The county and city host several fairs & festivals throughout the year including The WV State Fair, a professional 4-weekend Renaissance Festival, Chocolate Festival, Taste of our Town Festival (TOOT), antique car shows, Jeep Rally’s, Airstream Rally, WV Barn Hunt Competition, PGA Tour @The Greenbrier,

Lewisburg is also home to the modern Robert. C Byrd Medical Clinic (300 employees), the WV Osteopathic Medical School (600 students) and the New River Community and Technical College. The area is a strong economic generator with a solid workforce employed in county/state government, tourism, hospitality, medical, education, retail, construction, wood products, mining and agriculture.

The world-renowned Greenbrier Resort, with 800 rooms and 1600 employees, is located in the sleepy little town of White Sulphur Springs. The 4-Star resort has a subterranean casino and is home to the PGA tour, NFL Summer Practice Event, Tennis Exhibitions (Venus Williams, John McEnroe etc.). Several other area golf courses are available in the area – including Oakhurst Links, America’s first golf course, where guests play using old style hickory-handled clubs and ground-burrowing golf balls.

A picturesque Amtrak train ride from Hinton connects the area to DC, Philadelphia, Chicago, and many other locations. By car, DC is 5 hours away and Charlotte is only 3.

Within a two-hour’s drive are located some of the finest recreational facilities in West Virginia. Winterplace Ski Resort, whitewater rafting / fishing on the New River and Gauley River, 2000-acre Bluestone Lake, Pipestem State Park and Resort and the 80,000-acre New River National Gorge National Park. Five other area state parks and state forests offer unlimited hiking, horseback riding, ATV riding and rock climbing opportunities. Snowshoe Ski Resort is 90-minute drive through some of the most scenic country on the East Coast. The new 12,000-acre Boy Scout High Adventure Camp and home to the US and World Jamboree is an hour’s drive.

THE NEW RIVER AND BLUESTONE LAKE

Sassafras Mountain Farm is a 10-minute drive to the New River, 80,000 acre New River Gorge National River Park and the 2000 acre Bluestone Lake at Hinton. The New River is the second oldest river in the world, preceded only by the Nile; it is the oldest river in North America. The New River is unique because it begins in Blowing Rock, N.C. and flows north through Virginia into West Virginia. The Nile and Amazon are the only other major rivers that also flow north. Year after year, it produces more citation fish than any other warm water river in WV. Smallmouth bass, largemouth bass, crappie, catfish, sunfish, hybrid striped bass, walleye, pike and muskie are all common species of fish found in the New River and Bluestone Lake.

Bluestone Lake is over 2000 acres at summer pool and is the state’s third largest body of water. Great hunting and fishing opportunities abound at the 17,632-acre Bluestone Wildlife Area adjacent to the park.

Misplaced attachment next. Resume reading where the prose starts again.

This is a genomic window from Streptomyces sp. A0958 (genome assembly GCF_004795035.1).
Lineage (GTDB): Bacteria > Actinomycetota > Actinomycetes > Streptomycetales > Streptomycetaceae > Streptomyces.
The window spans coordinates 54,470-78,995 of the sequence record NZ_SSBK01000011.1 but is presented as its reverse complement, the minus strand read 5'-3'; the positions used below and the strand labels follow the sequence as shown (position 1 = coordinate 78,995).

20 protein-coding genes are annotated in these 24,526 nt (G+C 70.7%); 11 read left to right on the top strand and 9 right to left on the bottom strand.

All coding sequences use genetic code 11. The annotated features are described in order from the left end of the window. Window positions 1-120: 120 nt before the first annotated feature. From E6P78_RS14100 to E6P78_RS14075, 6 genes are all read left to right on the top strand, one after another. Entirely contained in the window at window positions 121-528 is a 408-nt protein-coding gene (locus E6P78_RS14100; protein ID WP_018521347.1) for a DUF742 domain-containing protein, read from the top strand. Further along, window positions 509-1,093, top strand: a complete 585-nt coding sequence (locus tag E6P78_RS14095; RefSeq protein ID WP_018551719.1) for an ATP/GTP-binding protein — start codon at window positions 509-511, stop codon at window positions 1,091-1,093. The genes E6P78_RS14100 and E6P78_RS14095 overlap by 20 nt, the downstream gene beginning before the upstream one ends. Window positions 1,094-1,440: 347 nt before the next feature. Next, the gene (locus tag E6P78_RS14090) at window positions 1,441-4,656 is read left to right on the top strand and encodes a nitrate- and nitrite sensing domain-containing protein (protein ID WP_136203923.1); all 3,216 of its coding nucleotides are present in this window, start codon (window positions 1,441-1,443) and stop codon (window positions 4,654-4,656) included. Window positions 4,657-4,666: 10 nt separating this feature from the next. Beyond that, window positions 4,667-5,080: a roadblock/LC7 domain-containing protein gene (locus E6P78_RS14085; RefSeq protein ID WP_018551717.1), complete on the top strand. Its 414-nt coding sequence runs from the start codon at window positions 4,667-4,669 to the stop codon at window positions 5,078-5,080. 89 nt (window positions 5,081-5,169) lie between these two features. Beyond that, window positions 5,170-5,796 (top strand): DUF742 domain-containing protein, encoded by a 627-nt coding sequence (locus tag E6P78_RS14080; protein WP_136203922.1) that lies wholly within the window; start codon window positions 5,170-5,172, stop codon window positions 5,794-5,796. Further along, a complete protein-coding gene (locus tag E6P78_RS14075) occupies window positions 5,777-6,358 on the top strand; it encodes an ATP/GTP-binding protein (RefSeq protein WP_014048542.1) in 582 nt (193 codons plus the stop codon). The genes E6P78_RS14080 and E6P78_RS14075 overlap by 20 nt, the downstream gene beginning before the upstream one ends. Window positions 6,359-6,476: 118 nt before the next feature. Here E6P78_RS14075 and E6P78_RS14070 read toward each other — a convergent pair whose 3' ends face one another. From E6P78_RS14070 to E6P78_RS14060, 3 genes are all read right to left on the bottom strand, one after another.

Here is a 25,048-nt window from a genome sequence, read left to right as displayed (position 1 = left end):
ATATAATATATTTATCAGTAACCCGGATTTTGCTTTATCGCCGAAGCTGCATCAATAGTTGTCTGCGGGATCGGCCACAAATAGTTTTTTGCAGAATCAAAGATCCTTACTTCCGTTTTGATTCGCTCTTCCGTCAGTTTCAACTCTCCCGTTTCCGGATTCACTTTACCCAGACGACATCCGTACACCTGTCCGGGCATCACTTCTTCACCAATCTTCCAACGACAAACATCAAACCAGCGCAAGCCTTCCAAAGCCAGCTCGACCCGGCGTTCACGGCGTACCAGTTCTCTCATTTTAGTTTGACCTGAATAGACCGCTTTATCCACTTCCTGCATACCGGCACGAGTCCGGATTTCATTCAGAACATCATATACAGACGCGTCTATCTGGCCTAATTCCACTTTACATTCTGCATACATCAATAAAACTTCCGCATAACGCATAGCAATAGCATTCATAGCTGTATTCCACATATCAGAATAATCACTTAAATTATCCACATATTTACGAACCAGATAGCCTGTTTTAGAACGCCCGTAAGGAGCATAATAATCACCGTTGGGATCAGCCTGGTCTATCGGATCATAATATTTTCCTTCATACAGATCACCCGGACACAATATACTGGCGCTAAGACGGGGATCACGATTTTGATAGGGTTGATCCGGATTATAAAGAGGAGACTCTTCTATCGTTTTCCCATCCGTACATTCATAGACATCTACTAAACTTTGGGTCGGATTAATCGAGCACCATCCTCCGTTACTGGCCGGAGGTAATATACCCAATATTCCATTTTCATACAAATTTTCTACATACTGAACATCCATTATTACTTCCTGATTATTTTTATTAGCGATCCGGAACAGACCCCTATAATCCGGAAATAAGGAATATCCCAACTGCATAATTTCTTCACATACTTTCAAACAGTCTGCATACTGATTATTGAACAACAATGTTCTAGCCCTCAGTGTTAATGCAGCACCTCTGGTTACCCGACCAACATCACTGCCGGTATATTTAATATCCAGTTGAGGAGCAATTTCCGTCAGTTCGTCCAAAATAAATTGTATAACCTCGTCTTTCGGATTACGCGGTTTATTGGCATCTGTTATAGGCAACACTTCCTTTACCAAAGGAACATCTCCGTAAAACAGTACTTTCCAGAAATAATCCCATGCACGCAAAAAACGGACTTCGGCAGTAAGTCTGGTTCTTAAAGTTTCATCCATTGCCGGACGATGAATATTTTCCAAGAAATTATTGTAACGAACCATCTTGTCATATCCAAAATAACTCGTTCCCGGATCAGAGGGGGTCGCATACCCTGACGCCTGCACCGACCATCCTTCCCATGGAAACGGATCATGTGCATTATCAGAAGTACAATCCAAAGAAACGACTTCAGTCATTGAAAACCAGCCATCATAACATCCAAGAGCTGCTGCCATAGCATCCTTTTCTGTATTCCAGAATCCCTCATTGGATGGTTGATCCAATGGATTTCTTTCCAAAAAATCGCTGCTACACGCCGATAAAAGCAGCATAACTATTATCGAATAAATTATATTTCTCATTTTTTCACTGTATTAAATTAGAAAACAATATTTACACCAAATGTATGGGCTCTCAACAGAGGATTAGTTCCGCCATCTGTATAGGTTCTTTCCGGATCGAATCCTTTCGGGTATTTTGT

THE GREENBRIER RIVER

The lower Greenbrier River possesses the excitement of life on one of the nation’s great wild rivers. The focus of a vast outdoor-recreation destination, it flows untamed out of the lofty Alleghenies, attracting anglers, paddlers, and naturalists from across the globe.

At 172 miles long, the Greenbrier drains over 1.5 million acres and is the longest undammed river left in the Eastern United States. It is primarily used for recreational pursuits and well known for its fishing, canoeing, kayaking and floating opportunities. Its upper reaches flow through the Monongahela National Forest, and it is paralleled for 77 miles by the Greenbrier River Trail, a rail trail which runs between the communities of Cass and North Caldwell.

It has always been a valuable water route, with the majority of the important cities in the watershed being established river ports. The river gives the receiving waters of the New River an estimated 30% of its water volume. Over three-fourths of the watershed is an extensive karstic (cavern system), which supports fine trout fishing, cave exploration and recreation. Many important festivals and public events are held along the river throughout the watershed.

The Greenbrier is formed at Durbin in northern Pocahontas County by the confluence of the East Fork Greenbrier River and the West Fork Greenbrier River, both of which are short streams rising at elevations exceeding 3,300 feet and flowing for their entire lengths in northern Pocahontas County. From Durbin the Greenbrier flows generally south-southwest through Pocahontas, Greenbrier and Summers Counties, past several communities including Cass, Marlinton, Hillsboro, Ronceverte, Fort Spring, Alderson, and Hinton, where it flows into the New River.

Along most of its course, the Greenbrier accommodated the celebrated Indian warpath known as the Seneca Trail (Great Indian Warpath). From the vicinity of present-day White Sulphur Springs the Trail followed Anthony’s Creek down to the Greenbrier near the present Pocahontas-Greenbrier County line. It then ascended the River to the vicinity of Hillsboro and Droop Mountain and made its way through present Pocahontas County by way of future Marlinton, Indian Draft Run, and Edray.

ARCHEOLOGY AND GEOLOGY

Sassafras Mountain Farm is nestled between the folded Ridge and Valley Province to the east and the younger Allegheny Plateau to the west. The Greenbrier River flows 162 miles southwest through numerous mountain valleys and empties into the world’s third oldest river, the New River, just a few miles downstream.